There are six monarchies in Oceania; that is: self-governing sovereign states in Oceania where supreme power resides with an individual hereditary head, who is recognised as the head of state. Each is a constitutional monarchy, wherein the sovereign inherits his or her office, usually keeps it until death or abdication, and is bound by laws and customs in the exercise of their powers. Five of these independent states share Queen Elizabeth II as their respective head of state, making them part of a global grouping known as the Commonwealth realms; in addition, all monarchies of Oceania are members of the Commonwealth of Nations. The only sovereign monarchy in Oceania that does not share a monarch with another state is Tonga. Australia and New Zealand have dependencies within the region and outside it, although five non-sovereign constituent monarchs are recognized by New Zealand, Papua New Guinea and France.

Ross Ardern New Zealand police officer and diplomat

David Ross Ardern is a New Zealand diplomat and former police officer. He is currently the Administrator of Tokelau, having previously served as the High Commissioner of New Zealand to Niue from 2014 to 2018, and as Niue's police commissioner from 2005 to 2009.

The Department of Island Territories is a now-defunct New Zealand government department that was tasked with administrating New Zealand's three Pacific Islands territories—the Cook Islands, Niue, and Tokelau, and the country's League of Nations mandate Samoa. It was established on 3 October 1919 under the "External Affairs Bill" as the Department of External Affairs. In 1943, the Department was renamed the Department of Island Territories after a separate Department of External Affairs was created to conduct the country's external relations. In 1975, the Department was dissolved and its functions were absorbed back into the Ministry of Foreign Affairs, the successor to the External Affairs Department.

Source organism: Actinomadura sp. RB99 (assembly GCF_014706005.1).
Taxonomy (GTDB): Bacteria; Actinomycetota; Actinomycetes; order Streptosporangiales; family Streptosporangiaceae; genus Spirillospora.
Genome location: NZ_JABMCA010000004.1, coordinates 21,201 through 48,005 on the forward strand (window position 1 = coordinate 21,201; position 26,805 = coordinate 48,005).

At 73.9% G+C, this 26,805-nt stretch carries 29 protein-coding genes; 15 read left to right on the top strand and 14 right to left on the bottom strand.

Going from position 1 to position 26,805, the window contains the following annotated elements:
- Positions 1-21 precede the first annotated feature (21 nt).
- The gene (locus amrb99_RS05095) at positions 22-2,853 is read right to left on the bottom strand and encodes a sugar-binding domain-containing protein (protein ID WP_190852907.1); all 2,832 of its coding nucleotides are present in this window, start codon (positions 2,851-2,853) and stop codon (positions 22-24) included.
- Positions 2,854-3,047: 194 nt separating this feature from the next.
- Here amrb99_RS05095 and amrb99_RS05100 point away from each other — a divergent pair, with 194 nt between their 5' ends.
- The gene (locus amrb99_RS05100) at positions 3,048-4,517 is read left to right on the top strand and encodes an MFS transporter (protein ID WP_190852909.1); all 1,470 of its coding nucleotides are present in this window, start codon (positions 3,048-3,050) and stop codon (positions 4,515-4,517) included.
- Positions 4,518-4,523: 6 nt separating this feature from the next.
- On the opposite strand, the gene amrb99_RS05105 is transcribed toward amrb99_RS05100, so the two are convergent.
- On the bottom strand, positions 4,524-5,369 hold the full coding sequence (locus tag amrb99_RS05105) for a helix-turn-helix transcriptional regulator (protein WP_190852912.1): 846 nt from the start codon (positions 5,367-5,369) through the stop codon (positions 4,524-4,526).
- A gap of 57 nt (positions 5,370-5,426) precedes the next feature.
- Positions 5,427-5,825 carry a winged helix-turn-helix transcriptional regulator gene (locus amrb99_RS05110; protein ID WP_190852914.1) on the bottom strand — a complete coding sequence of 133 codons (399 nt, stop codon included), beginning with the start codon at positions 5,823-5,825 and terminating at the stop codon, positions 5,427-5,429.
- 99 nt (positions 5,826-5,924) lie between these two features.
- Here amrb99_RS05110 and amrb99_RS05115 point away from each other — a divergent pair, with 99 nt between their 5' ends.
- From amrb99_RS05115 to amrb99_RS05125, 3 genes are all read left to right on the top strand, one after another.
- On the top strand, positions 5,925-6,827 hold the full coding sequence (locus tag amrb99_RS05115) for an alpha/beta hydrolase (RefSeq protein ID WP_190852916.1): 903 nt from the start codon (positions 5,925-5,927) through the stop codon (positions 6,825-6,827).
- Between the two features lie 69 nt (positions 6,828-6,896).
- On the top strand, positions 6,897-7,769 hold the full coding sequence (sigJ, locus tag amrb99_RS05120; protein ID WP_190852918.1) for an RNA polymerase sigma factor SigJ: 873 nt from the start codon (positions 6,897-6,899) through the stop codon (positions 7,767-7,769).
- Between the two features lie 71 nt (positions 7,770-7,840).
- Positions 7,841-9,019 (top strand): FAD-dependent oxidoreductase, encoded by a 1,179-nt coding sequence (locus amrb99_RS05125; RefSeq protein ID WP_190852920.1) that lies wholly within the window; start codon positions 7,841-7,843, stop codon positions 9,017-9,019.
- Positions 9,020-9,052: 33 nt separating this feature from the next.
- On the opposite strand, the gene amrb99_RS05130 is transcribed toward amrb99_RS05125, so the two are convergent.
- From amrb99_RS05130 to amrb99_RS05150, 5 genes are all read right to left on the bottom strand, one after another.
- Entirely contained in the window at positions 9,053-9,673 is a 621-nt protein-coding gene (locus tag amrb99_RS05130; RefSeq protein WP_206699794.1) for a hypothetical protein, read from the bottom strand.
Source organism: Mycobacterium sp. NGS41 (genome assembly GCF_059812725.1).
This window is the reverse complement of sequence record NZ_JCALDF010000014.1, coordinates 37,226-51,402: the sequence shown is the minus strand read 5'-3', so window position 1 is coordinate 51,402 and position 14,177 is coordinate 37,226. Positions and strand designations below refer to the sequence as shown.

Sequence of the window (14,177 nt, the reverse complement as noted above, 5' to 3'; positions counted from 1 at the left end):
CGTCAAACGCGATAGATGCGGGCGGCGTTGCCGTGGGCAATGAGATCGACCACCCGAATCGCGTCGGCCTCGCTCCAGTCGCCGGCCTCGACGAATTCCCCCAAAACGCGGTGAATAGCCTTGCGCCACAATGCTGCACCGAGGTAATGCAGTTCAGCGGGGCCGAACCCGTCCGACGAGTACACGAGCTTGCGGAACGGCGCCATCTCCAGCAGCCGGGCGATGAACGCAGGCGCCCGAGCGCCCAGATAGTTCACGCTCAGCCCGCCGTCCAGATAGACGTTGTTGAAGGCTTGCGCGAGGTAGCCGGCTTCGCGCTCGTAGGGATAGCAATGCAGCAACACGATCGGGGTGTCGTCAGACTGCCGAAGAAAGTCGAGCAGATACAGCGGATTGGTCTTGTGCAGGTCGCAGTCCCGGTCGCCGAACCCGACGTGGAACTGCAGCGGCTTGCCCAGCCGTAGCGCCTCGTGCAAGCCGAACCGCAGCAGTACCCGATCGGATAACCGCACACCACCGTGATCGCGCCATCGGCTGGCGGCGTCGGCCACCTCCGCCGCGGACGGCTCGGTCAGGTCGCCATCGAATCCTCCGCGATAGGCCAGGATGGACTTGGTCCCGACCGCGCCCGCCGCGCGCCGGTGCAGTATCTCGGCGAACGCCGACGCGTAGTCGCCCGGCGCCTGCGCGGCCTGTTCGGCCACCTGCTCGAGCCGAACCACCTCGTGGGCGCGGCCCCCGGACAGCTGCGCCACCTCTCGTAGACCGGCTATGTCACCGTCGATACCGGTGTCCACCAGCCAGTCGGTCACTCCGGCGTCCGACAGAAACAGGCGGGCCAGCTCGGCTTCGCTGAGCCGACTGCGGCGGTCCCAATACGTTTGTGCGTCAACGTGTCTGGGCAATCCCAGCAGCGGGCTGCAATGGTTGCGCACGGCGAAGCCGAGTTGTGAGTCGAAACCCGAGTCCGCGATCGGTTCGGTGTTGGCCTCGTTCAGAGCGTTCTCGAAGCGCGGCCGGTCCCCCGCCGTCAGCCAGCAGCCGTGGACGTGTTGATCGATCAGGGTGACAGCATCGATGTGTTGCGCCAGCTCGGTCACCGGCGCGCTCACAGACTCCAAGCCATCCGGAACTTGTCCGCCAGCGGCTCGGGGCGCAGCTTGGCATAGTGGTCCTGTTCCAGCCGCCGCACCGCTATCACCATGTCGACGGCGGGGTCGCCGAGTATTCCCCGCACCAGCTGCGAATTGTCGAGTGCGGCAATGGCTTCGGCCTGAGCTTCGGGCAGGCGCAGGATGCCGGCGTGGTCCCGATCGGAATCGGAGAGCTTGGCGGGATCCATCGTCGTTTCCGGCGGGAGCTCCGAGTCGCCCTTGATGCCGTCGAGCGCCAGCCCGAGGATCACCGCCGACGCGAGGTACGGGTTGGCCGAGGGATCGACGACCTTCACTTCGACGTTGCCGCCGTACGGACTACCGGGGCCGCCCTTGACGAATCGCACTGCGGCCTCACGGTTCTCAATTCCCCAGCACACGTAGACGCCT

The 1889 Birthday Honours were appointments by Queen Victoria to various orders and honours to reward and highlight good works by citizens of the British Empire. The appointments were made to celebrate the official birthday of The Queen, and were published in the London Gazette on 24 May 1889 and in The Times on 25 May 1889.

The 1890 Birthday Honours were appointments by Queen Victoria to various orders and honours to reward and highlight good works by citizens of the British Empire. The appointments were made to celebrate the official birthday of The Queen, and were published in the London Gazette on 20 May 1890 and in The Times on 21 May 1890.

The 1891 Birthday Honours were appointments by Queen Victoria to various orders and honours to reward and highlight good works by citizens of the British Empire. The appointments were made to celebrate the official birthday of The Queen, and were published in the London Gazette on 29 May 1891 and in The Times on 30 May 1891.

Alfred Turnbull

Sir Alfred Clarke Turnbull was a New Zealand colonial administrator who served as Administrator of Western Samoa and Tokelau between 1935 and 1946.

The 1925 King's Birthday Honours in New Zealand, celebrating the official birthday of King George V, were appointments made by the King on the recommendation of the New Zealand government to various orders and honours to reward and highlight good works by New Zealanders. They were announced on 3 June 1925.


  1. "Administrator of Tokelau announced". Ministry of Foreign Affairs and Trade. 15 December 2017.